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on July 1, 2009

10 properties that acids must have

Herd management and organic acids are coming together to solve the problem of the young pig after weaning

Herd management and organic acids are coming together to solve the problem of the young pig after weaning. Still immature from a physiological and immunological perspective, this weaned piglet is at risk. It has a depleted ability to generate sufficient hydrochloric acid to keep the pH low in the stomach and very limited mucosal protection immunity throughout the whole gut.

Whatever the quality of the energy/protein package used in its feed programme, the villi lining the digestive tract may be damaged and pathogens such as the coliforms and salmonella may colonise and replicate. The general result is likely to be diarrhoea, high mortality/morbidity and a powerful negative effect on post-weaning performance. In addition there is the aspect of food safety for the consuming human population if salmonella and campylobacter species replicate in this way.

Going back to the start of this sequence of events, there are 2 key factors that we can control; the first is the weaning age of the pig. The European Union has declared that piglets should not be weaned at less than 28 days of age unless there is a veterinary or welfare reason to do otherwise. Many farms now follow this edict, although the actual age at weaning will vary week on week in practice as the production cycles roll through. This gives the advantage that instead of weaning a piglet at 6.5-7kg which is immature, we have the potential for a stronger pig when weaned at 8-8.5kg. Its enzyme system will have advanced in the final week before weaning and its mucosal immunity is also generating more rapid and stronger responses.

Second, we can resolve the acid deficiency problem in the young animal. It simply means using organic acids, such as in the post-weaning feed programme. Simple organic blends have been used for some years in this way, both in weaner diets and in growing-finishing feed.

Through our own research and development programme at Provimi we are taking an ongoing look at acids. Various acidulants could be utilised. Each one of them provides different characteristics. From our work, we would define an ideal organic acid for pigs as including the properties set out in the accompanying Table 1.

But 10 points are listed and it is obvious that no single organic acid will deliver all of them. Some do come close, especially citric and sorbic acids, although sorbic acid falls short in terms of price per kilogram. Butyric acid and butyrate compounds also score points for the ability to stimulate enterocyte growth. Their difficulty relates to handling characteristics because they are volatile and the associated odours are not pleasant (for humans). A further disadvantage in some cases is that they are liquid in the acid form and so may be not suitable for including in meal or pellets for dry feeding.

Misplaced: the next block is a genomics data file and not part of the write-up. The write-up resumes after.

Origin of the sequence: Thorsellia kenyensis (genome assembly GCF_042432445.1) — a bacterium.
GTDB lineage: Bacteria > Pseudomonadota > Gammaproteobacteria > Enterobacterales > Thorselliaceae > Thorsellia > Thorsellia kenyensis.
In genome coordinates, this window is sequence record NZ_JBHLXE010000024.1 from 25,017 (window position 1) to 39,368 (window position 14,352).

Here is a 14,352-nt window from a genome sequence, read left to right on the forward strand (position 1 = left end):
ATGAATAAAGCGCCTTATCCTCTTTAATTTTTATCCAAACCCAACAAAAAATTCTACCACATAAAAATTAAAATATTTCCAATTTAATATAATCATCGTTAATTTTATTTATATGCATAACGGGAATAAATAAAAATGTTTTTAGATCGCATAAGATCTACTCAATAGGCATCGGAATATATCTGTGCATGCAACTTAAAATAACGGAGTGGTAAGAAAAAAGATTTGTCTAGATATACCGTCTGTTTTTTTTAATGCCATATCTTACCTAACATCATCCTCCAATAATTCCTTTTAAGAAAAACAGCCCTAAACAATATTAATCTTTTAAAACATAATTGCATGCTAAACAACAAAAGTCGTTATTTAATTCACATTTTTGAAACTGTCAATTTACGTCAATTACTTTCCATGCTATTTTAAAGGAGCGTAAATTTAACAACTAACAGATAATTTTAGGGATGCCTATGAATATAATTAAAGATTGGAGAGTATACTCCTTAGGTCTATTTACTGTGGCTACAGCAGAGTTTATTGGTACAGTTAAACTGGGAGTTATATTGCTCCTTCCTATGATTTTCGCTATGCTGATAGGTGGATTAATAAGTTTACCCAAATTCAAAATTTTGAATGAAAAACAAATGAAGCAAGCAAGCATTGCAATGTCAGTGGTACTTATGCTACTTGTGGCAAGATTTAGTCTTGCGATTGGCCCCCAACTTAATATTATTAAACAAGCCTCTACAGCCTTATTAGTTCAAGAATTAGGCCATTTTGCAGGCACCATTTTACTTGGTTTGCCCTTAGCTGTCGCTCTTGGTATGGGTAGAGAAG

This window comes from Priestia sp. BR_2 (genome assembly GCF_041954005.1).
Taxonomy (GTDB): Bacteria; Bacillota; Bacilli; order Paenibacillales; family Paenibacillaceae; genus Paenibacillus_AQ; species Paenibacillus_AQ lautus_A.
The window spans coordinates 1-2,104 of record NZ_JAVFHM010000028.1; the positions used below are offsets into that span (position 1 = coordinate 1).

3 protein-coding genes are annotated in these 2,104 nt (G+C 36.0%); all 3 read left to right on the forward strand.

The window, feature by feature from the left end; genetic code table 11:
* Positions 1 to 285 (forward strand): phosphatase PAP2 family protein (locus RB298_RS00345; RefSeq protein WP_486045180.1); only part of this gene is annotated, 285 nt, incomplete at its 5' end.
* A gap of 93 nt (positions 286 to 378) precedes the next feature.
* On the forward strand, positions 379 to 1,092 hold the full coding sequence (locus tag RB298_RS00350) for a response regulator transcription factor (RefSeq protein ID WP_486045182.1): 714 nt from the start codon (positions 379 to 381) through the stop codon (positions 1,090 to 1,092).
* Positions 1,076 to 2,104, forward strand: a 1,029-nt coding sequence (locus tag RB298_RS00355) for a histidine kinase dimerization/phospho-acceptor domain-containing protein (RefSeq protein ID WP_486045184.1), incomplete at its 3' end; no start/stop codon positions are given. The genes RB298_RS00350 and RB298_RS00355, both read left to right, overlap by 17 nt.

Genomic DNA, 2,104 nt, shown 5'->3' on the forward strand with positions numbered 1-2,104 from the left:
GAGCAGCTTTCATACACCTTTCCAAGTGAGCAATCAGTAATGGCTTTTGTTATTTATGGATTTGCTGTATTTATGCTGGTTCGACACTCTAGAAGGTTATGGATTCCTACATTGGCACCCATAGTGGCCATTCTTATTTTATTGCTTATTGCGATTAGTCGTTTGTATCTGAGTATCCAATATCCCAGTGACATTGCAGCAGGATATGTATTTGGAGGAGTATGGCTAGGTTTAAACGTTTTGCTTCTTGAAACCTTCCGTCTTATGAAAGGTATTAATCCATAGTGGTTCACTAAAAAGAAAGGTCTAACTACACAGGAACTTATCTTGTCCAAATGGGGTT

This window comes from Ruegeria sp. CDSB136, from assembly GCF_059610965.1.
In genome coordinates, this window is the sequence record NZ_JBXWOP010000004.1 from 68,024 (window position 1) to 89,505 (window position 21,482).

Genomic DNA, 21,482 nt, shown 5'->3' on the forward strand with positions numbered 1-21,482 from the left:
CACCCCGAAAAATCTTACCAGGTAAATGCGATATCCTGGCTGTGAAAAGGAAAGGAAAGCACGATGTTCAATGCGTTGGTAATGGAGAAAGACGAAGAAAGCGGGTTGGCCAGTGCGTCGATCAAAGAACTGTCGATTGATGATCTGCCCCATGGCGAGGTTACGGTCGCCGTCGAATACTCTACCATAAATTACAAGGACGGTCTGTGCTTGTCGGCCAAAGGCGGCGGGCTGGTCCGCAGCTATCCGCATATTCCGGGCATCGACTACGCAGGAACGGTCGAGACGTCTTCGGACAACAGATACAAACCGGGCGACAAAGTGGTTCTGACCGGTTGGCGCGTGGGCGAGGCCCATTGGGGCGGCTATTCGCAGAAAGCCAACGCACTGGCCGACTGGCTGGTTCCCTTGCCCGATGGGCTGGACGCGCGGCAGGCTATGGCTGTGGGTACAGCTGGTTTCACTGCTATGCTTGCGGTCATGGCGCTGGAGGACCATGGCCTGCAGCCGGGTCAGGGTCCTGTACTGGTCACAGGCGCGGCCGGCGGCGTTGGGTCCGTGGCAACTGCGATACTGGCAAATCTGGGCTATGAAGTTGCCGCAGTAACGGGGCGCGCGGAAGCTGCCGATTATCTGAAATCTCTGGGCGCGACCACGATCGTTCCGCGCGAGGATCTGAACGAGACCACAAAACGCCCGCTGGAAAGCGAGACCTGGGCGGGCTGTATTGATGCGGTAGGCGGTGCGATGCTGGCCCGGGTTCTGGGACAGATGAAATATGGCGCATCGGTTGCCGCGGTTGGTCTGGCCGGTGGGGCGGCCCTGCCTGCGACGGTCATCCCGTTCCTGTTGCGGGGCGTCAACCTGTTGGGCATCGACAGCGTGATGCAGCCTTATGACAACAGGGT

In practice, therefore, the answer is to pool together various organic acids so their combined characteristics give acidification products that are targeted towards our various needs. Some acidulant blends are designed for post-weaned piglets as in-feed inclusions to give maximum power in terms of bactericidal and bacteriostatic effects. Palatability is also important with these products. Others for growing-finishing pigs might be simpler and cheaper where palatability is less critical.

Specific blends have been developed to curb the growth of salmonella bacteria. In Europe they have become of particular interest because of the major focus on reducing salmonella contamination right across the food chain.

Where Table 1 refers to good acid blend having a synergy with other feed components', note from our own commercial research that some acids can have effects on bacterial cell functions and these allow other elements to kill the cell more easily. Cell wall permeability can be affected by certain organic acids. There are also some acid ions which, on diffusing into the cells, will interfere with bacterial cell mitochondrial functions.

This has the effect of weakening the cell itself. When some essential oil compounds are applied concurrently, we see a powerful synergistic effect to kill many serotypes of bacteria.  PIGI

We can resolve the acid deficiency problem in the young pig by using organic acids in the post-weaning feed programme, buta careful selection and blending of acids is required.
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